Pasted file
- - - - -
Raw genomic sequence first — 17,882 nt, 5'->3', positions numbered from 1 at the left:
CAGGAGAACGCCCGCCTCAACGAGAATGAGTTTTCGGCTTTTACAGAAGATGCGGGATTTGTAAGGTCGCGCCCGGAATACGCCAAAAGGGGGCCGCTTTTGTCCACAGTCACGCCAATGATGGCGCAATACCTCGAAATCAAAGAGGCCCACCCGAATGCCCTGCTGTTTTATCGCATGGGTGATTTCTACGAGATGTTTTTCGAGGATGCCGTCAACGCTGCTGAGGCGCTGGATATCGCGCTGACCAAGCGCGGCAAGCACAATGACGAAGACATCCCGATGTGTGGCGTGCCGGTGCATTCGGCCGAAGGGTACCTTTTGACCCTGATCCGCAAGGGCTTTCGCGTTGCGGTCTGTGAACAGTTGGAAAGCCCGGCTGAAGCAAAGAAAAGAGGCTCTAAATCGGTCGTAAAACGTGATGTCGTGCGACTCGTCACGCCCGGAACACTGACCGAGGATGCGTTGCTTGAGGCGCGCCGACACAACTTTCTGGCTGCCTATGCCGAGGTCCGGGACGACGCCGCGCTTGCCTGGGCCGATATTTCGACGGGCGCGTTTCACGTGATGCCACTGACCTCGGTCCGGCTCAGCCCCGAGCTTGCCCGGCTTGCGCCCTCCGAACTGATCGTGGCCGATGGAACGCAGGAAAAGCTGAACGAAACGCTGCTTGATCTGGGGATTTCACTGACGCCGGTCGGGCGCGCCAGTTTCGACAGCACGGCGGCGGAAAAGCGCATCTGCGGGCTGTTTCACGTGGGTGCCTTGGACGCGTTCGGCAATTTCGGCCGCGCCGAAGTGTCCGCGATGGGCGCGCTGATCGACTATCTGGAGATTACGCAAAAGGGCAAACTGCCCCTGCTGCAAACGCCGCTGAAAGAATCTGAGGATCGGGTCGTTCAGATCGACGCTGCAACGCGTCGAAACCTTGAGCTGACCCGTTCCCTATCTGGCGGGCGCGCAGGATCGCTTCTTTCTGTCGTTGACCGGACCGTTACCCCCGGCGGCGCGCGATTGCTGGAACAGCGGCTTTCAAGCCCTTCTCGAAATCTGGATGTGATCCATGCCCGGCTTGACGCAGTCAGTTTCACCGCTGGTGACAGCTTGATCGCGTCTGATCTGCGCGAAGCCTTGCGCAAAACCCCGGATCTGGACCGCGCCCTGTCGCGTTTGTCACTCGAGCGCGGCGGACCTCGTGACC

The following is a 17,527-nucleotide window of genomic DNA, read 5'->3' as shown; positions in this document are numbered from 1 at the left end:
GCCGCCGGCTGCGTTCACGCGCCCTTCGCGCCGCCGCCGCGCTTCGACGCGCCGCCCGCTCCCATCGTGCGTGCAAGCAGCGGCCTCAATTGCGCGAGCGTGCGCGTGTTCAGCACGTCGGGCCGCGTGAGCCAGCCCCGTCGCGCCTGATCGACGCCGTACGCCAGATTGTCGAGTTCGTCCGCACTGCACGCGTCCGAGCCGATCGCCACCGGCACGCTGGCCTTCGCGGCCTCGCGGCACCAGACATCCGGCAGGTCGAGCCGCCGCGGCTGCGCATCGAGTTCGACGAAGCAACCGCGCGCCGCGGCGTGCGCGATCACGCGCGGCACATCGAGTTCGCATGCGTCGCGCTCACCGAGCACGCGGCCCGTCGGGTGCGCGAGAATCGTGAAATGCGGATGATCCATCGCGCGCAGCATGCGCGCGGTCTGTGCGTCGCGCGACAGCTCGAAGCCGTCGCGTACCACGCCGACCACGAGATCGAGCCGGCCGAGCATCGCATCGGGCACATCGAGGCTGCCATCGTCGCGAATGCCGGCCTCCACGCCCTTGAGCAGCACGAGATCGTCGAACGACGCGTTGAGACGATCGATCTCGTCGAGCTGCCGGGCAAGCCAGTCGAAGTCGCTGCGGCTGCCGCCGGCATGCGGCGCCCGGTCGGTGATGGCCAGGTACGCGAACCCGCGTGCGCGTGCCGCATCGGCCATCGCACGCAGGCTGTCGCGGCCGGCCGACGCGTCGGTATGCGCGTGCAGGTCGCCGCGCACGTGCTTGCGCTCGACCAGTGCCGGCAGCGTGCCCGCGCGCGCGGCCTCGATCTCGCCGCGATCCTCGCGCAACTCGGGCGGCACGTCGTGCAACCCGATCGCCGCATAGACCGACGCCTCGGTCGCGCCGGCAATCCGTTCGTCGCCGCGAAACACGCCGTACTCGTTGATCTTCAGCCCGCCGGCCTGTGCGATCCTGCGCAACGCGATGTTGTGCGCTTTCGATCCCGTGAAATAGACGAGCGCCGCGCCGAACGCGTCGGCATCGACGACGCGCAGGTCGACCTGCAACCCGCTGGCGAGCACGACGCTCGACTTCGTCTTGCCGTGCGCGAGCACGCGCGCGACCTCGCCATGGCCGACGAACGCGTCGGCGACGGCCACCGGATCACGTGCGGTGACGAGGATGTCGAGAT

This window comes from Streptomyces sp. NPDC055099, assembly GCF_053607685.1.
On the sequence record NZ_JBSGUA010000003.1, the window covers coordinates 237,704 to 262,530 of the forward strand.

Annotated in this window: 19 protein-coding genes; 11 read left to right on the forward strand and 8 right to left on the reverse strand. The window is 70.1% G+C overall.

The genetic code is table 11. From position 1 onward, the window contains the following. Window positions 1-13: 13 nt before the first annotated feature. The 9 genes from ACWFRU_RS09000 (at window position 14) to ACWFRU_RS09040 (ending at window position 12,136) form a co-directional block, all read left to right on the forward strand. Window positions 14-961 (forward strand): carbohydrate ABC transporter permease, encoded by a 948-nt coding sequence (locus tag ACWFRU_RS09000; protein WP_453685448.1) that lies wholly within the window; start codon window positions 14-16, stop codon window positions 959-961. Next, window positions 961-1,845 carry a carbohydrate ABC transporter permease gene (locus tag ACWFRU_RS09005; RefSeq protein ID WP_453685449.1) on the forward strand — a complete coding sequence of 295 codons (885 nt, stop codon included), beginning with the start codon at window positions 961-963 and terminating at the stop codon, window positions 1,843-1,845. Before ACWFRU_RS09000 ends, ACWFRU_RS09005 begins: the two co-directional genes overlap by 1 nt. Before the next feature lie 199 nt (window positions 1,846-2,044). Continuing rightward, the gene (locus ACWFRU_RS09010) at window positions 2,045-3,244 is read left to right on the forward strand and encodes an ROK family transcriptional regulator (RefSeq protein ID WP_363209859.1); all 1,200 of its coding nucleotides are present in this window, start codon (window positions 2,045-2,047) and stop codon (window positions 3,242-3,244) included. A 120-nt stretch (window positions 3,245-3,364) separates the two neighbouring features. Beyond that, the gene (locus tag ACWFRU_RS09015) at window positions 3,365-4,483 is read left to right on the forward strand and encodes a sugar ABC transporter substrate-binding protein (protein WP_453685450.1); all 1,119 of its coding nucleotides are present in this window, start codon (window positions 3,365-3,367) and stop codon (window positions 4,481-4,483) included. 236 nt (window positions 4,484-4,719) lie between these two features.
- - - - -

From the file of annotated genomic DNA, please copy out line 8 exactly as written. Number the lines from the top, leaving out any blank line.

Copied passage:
The genetic code is table 11. From position 1 onward, the window contains the following. Window positions 1-13: 13 nt before the first annotated feature. The 9 genes from ACWFRU_RS09000 (at window position 14) to ACWFRU_RS09040 (ending at window position 12,136) form a co-directional block, all read left to right on the forward strand. Window positions 14-961 (forward strand): carbohydrate ABC transporter permease, encoded by a 948-nt coding sequence (locus tag ACWFRU_RS09000; protein WP_453685448.1) that lies wholly within the window; start codon window positions 14-16, stop codon window positions 959-961. Next, window positions 961-1,845 carry a carbohydrate ABC transporter permease gene (locus tag ACWFRU_RS09005; RefSeq protein ID WP_453685449.1) on the forward strand — a complete coding sequence of 295 codons (885 nt, stop codon included), beginning with the start codon at window positions 961-963 and terminating at the stop codon, window positions 1,843-1,845. Before ACWFRU_RS09000 ends, ACWFRU_RS09005 begins: the two co-directional genes overlap by 1 nt. Before the next feature lie 199 nt (window positions 1,846-2,044). Continuing rightward, the gene (locus ACWFRU_RS09010) at window positions 2,045-3,244 is read left to right on the forward strand and encodes an ROK family transcriptional regulator (RefSeq protein ID WP_363209859.1); all 1,200 of its coding nucleotides are present in this window, start codon (window positions 2,045-2,047) and stop codon (window positions 3,242-3,244) included. A 120-nt stretch (window positions 3,245-3,364) separates the two neighbouring features. Beyond that, the gene (locus tag ACWFRU_RS09015) at window positions 3,365-4,483 is read left to right on the forward strand and encodes a sugar ABC transporter substrate-binding protein (protein WP_453685450.1); all 1,119 of its coding nucleotides are present in this window, start codon (window positions 3,365-3,367) and stop codon (window positions 4,481-4,483) included. 236 nt (window positions 4,484-4,719) lie between these two features.